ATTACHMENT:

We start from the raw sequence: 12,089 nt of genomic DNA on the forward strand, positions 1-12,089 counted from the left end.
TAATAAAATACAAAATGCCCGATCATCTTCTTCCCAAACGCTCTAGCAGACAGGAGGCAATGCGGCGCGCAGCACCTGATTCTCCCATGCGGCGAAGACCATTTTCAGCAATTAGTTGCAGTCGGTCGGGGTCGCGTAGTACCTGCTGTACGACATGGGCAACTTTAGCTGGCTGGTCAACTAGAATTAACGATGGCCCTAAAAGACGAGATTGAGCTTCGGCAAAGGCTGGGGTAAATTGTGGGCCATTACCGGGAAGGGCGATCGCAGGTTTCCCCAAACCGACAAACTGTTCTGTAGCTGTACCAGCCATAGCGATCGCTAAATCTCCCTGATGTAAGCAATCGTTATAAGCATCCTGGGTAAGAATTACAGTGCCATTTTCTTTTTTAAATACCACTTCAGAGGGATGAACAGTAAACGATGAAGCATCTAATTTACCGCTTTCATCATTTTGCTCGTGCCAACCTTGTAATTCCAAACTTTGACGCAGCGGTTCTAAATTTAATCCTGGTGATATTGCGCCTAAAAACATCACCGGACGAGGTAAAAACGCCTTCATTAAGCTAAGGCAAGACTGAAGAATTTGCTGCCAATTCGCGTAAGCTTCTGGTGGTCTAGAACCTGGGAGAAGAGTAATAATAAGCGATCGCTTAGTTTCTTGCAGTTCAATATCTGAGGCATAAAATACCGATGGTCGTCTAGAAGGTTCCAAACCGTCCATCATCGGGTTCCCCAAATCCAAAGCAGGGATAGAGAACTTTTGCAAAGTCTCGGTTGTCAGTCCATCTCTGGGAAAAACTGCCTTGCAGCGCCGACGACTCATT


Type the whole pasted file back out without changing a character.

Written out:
We start from the raw sequence: 12,089 nt of genomic DNA on the forward strand, positions 1-12,089 counted from the left end.
TAATAAAATACAAAATGCCCGATCATCTTCTTCCCAAACGCTCTAGCAGACAGGAGGCAATGCGGCGCGCAGCACCTGATTCTCCCATGCGGCGAAGACCATTTTCAGCAATTAGTTGCAGTCGGTCGGGGTCGCGTAGTACCTGCTGTACGACATGGGCAACTTTAGCTGGCTGGTCAACTAGAATTAACGATGGCCCTAAAAGACGAGATTGAGCTTCGGCAAAGGCTGGGGTAAATTGTGGGCCATTACCGGGAAGGGCGATCGCAGGTTTCCCCAAACCGACAAACTGTTCTGTAGCTGTACCAGCCATAGCGATCGCTAAATCTCCCTGATGTAAGCAATCGTTATAAGCATCCTGGGTAAGAATTACAGTGCCATTTTCTTTTTTAAATACCACTTCAGAGGGATGAACAGTAAACGATGAAGCATCTAATTTACCGCTTTCATCATTTTGCTCGTGCCAACCTTGTAATTCCAAACTTTGACGCAGCGGTTCTAAATTTAATCCTGGTGATATTGCGCCTAAAAACATCACCGGACGAGGTAAAAACGCCTTCATTAAGCTAAGGCAAGACTGAAGAATTTGCTGCCAATTCGCGTAAGCTTCTGGTGGTCTAGAACCTGGGAGAAGAGTAATAATAAGCGATCGCTTAGTTTCTTGCAGTTCAATATCTGAGGCATAAAATACCGATGGTCGTCTAGAAGGTTCCAAACCGTCCATCATCGGGTTCCCCAAATCCAAAGCAGGGATAGAGAACTTTTGCAAAGTCTCGGTTGTCAGTCCATCTCTGGGAAAAACTGCCTTGCAGCGCCGACGACTCATT